After hearing of the decision, Foreign Office minister Jeremy Browne said:
“I welcome the verdict delivered today by the Extraordinary Chambers in the Courts of Cambodia in the trial of Kaing Guek Eav (aka “Duch”) for the torture and execution of thousands of men, women and children under his responsibility at the notorious S21 Khmer Rouge prison.
The sentence can be only small comfort for the relatives of those killed. But the Court’s authoritative view of what occurred will play an important role in helping Cambodians come to terms with the past as they move forward with national reconciliation. The interest of the Cambodian people in the trial has been remarkable. I am proud that the UK has been able to support their participation through our funding of documentary and outreach efforts, and through our core funding to the Court itself.
I want to congratulate the Cambodian Government, the UN and all the staff of the Court for the professional and independent manner in which the trial was conducted. Combating impunity for the most serious crimes of international concern is a key priority around the world. The verdict in Phnom Penh sends a strong message that the international community will not allow such serious crimes to be committed with impunity, however long it takes to bring the perpetrators to justice.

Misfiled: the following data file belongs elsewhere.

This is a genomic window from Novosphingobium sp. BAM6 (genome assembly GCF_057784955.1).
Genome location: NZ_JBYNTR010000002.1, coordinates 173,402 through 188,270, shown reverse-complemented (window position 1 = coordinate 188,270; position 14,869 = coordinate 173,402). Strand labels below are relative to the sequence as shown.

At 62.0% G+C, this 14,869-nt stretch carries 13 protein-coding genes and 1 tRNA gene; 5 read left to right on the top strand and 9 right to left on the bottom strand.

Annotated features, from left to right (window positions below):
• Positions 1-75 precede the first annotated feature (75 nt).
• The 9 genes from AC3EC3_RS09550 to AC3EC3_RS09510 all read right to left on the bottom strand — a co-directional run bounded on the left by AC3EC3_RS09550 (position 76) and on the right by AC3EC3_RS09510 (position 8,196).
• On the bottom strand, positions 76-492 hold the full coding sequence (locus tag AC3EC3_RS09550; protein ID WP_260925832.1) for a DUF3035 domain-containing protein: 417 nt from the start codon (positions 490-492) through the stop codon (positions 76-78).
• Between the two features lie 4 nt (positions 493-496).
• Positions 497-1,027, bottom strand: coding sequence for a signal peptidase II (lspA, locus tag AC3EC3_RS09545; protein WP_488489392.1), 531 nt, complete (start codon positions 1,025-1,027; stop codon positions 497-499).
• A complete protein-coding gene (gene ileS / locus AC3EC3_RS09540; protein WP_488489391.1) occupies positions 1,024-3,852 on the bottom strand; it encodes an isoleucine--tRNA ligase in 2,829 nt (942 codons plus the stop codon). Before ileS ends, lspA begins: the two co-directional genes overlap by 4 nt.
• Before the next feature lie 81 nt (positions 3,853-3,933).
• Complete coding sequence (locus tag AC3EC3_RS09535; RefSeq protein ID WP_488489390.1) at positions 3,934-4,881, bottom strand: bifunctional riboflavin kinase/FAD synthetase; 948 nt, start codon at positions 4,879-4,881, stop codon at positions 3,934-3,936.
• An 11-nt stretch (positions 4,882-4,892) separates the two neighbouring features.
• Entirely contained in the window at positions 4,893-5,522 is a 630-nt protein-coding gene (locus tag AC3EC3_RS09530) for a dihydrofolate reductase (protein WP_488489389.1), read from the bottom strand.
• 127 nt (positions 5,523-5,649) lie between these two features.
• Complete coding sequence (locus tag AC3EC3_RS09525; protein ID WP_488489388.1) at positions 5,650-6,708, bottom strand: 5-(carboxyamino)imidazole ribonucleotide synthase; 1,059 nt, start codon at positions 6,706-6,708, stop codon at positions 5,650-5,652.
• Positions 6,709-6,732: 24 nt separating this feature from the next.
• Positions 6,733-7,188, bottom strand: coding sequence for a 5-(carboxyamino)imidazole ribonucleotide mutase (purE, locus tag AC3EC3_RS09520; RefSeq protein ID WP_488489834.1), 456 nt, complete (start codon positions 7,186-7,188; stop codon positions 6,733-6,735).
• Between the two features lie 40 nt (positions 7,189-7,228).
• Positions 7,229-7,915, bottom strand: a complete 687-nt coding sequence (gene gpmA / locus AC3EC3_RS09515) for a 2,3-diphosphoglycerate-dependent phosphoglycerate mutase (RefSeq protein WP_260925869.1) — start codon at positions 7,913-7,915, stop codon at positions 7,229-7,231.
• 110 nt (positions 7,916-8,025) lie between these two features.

The British government will continue to be a strong supporter of the work of the ECCC as it pursues its mandate to prosecute other Khmer Rouge leaders.”
The Extraordinary Chambers in the Courts of Cambodia (ECCC, more widely referred to as the Khmer Rouge Tribunal) was established in 2003 to bring to justice the most senior members of the Khmer Rouge regime. Although it forms part of the Cambodian court system, the ECCC is a “hybrid” international criminal tribunal combining elements of domestic and international law, regulated by an agreement drawn up between the UN and the Government of Cambodia in June 2003. The ECCC is made up of Cambodian and international judges and personnel, and the national and international components of the tribunal are separately funded.
Kaing Guek Eav is the first person to be tried by the ECCC. It is estimated that over 12,000 men, women and children were tortured and executed at S21 aka Tuol Sleng prison during his four years in charge. The charges against him are crimes against humanity, murder and torture.
A second trial, of the four remaining leaders of the Khmer Rouge regime, is expected to begin in 2011.
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